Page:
(a) By course of dealing or usage of trade (§ 57A–1–205) or by course of performance (§ 57A–2–208); and

(b) By evidence of consistent additional terms unless the court finds the writing to have been intended also as a complete and exclusive statement of the terms of the agreement.

SDCL 57A–2–202 (2008).

[¶ 11.] We have recognized an exception to the parol evidence rule when evidence is introduced to establish fraud as a ground for rescinding a contract. As we explained in Sabbagh v. Professional & Business Men's Life Insurance Co.,

[i]t is well established that, as fraud vitiates everything which it touches, parol evidence is always admissible to show, for the purpose of invalidating a written instrument, that its execution was procured by fraud, or that, by reason of fraud, it does not express the true intentions of the parties. The rule in this respect is not rendered inapplicable by the fact that the writing contains a recital to the effect that all agreements between the parties are contained therein....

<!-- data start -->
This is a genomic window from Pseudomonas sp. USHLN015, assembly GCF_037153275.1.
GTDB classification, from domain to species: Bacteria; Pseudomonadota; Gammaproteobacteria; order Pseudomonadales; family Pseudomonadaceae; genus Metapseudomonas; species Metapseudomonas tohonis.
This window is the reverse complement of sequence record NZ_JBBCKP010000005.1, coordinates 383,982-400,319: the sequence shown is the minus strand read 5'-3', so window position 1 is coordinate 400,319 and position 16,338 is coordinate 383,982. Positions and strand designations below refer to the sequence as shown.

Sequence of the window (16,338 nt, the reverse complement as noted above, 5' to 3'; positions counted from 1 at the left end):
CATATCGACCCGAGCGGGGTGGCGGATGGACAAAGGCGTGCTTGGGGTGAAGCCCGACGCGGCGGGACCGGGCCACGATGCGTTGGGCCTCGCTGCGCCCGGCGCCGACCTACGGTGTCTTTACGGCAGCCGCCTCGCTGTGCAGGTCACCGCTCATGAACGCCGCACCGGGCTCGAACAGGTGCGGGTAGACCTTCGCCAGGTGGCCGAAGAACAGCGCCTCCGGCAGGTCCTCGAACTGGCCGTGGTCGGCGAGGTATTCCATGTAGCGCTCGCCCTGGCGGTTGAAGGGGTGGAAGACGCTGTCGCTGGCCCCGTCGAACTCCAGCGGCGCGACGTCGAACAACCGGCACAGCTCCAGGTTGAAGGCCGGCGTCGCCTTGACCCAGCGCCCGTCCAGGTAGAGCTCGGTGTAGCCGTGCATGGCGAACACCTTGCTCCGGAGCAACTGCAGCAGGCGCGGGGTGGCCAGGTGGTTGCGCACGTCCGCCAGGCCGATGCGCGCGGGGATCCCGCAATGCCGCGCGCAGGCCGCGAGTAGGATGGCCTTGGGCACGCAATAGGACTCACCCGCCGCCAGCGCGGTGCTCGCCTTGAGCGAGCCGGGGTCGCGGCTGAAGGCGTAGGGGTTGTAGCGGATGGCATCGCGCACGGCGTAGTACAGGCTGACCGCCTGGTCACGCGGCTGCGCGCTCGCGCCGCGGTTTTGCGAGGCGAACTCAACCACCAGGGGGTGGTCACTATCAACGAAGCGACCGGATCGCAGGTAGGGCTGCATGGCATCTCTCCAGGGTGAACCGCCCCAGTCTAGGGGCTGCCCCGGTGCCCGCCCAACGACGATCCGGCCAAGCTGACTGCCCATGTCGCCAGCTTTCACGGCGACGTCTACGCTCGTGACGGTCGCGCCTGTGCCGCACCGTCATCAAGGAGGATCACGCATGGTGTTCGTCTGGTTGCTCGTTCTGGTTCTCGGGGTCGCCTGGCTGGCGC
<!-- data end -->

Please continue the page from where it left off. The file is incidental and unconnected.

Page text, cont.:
79 S.D. 615, 629, 116 N.W.2d 513, 520 (1962) (quoting 32 C.J.S. Evidence § 979). This “fraud exception” to the parol evidence rule applies to contracts governed by the UCC. See1 James J. White & Robert S. Summers, Uniform Commercial Code § 2–11 (5th ed.2006) (recognizing an exception to the parol evidence rule when a party seeks to rescind a contract governed by the UCC on the basis of fraud); SDCL 57A–1–103(b) (“Unless displaced by the particular provisions of this title, the principles of law and equity, including ... the law relative to ... fraud[ ][and] misrepresentation, ... supplement its provisions.”).

[¶ 12.] In this case, Brown sought to rescind the MFSAs and the BIPs by introducing evidence that Stern Oil fraudulently induced him to enter into the agreements by verbally guaranteeing a five-cent profit on every gallon of fuel he sold. The circuit court...